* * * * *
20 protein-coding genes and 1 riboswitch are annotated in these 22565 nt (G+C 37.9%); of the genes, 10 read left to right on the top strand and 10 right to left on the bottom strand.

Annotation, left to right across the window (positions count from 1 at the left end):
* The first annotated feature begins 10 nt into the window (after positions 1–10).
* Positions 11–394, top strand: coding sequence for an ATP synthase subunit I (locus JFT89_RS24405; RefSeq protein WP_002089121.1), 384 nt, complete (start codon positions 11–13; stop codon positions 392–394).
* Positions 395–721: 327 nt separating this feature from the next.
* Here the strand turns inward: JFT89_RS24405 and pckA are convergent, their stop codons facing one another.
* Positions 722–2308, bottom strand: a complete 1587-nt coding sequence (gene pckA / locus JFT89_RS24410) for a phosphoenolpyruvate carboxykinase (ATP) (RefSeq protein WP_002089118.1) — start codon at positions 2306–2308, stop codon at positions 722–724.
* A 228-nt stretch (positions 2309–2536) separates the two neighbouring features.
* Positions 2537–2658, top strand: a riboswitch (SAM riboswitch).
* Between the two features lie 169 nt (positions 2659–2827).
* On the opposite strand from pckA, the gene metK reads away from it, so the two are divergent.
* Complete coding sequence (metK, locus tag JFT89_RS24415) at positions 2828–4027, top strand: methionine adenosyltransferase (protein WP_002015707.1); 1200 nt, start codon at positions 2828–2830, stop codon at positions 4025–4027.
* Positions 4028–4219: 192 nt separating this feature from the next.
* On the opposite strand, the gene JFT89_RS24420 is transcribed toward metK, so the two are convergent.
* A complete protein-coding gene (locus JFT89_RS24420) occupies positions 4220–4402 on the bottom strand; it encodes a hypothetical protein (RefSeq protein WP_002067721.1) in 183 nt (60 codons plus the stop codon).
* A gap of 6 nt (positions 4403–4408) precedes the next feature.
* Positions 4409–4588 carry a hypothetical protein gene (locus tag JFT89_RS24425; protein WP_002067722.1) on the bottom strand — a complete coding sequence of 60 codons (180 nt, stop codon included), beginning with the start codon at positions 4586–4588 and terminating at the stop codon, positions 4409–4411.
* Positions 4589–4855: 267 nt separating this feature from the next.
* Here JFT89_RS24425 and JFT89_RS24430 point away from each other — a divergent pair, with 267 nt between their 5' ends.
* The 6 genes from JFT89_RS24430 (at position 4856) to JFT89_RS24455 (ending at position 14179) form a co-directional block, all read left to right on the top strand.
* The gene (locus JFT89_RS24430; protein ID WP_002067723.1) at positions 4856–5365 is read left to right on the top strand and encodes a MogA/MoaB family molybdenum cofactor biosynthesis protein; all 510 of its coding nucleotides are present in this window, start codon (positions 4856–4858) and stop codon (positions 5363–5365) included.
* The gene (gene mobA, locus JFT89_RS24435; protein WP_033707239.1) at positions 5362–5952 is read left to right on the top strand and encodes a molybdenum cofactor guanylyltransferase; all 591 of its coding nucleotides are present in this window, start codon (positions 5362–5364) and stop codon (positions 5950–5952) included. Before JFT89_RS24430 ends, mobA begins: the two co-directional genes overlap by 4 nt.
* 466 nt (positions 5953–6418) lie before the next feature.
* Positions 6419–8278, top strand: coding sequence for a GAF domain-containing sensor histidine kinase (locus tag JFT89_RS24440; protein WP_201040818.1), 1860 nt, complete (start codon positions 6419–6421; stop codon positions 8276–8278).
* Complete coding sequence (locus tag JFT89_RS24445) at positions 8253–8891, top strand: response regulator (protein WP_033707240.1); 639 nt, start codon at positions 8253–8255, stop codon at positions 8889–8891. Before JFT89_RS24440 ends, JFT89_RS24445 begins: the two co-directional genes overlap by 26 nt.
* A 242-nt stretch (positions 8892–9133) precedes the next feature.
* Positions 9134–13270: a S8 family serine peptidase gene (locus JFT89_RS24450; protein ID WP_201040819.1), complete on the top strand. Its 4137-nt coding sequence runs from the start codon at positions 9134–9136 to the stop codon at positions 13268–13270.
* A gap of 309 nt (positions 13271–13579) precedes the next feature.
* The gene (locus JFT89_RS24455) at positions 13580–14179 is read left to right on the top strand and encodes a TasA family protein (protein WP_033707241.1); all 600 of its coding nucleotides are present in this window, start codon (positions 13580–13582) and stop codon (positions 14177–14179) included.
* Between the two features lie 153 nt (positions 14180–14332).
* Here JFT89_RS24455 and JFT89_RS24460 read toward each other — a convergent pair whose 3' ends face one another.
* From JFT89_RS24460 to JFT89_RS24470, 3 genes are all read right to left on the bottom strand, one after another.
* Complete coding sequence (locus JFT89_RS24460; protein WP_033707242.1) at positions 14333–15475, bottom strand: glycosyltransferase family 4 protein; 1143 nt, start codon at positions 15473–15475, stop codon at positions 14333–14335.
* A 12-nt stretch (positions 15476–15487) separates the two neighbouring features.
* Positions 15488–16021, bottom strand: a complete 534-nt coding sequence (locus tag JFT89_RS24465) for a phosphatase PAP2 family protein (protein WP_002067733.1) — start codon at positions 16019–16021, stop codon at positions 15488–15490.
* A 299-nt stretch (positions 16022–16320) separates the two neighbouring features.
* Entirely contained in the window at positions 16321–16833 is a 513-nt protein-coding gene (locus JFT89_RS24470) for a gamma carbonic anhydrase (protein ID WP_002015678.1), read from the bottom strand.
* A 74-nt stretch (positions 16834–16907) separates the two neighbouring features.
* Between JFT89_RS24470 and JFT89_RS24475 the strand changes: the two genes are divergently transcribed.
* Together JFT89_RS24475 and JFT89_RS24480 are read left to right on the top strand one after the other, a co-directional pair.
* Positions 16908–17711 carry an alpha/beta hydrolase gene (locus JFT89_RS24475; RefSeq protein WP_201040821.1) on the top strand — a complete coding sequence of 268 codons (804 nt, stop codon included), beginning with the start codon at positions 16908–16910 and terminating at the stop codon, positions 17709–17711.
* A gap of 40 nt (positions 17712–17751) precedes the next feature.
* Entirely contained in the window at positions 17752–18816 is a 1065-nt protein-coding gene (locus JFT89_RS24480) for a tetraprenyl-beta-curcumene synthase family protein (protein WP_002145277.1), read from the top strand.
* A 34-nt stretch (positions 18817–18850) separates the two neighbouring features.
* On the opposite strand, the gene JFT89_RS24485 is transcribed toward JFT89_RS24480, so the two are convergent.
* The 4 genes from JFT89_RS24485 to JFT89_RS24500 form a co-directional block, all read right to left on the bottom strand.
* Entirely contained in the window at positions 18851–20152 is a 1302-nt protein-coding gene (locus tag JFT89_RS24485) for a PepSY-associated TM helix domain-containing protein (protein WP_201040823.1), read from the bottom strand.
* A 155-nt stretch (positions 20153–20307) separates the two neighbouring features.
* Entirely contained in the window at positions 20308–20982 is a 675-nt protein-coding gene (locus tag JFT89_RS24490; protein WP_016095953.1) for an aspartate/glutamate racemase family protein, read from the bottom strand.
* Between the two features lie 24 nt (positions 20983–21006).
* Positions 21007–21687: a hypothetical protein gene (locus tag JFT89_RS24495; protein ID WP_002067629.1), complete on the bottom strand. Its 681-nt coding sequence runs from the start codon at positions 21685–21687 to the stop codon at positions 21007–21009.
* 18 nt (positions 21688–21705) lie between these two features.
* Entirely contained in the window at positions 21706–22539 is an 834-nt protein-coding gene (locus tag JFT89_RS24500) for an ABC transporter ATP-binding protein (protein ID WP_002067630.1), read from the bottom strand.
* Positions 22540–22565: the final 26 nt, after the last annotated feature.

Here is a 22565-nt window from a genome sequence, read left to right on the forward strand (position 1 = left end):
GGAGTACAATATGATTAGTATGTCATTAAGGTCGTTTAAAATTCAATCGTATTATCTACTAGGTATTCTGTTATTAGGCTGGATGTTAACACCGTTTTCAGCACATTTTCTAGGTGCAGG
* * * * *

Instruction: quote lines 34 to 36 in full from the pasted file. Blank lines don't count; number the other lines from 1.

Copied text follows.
* A 12-nt stretch (positions 15476–15487) separates the two neighbouring features.
* Positions 15488–16021, bottom strand: a complete 534-nt coding sequence (locus tag JFT89_RS24465) for a phosphatase PAP2 family protein (protein WP_002067733.1) — start codon at positions 16019–16021, stop codon at positions 15488–15490.
* A 299-nt stretch (positions 16022–16320) separates the two neighbouring features.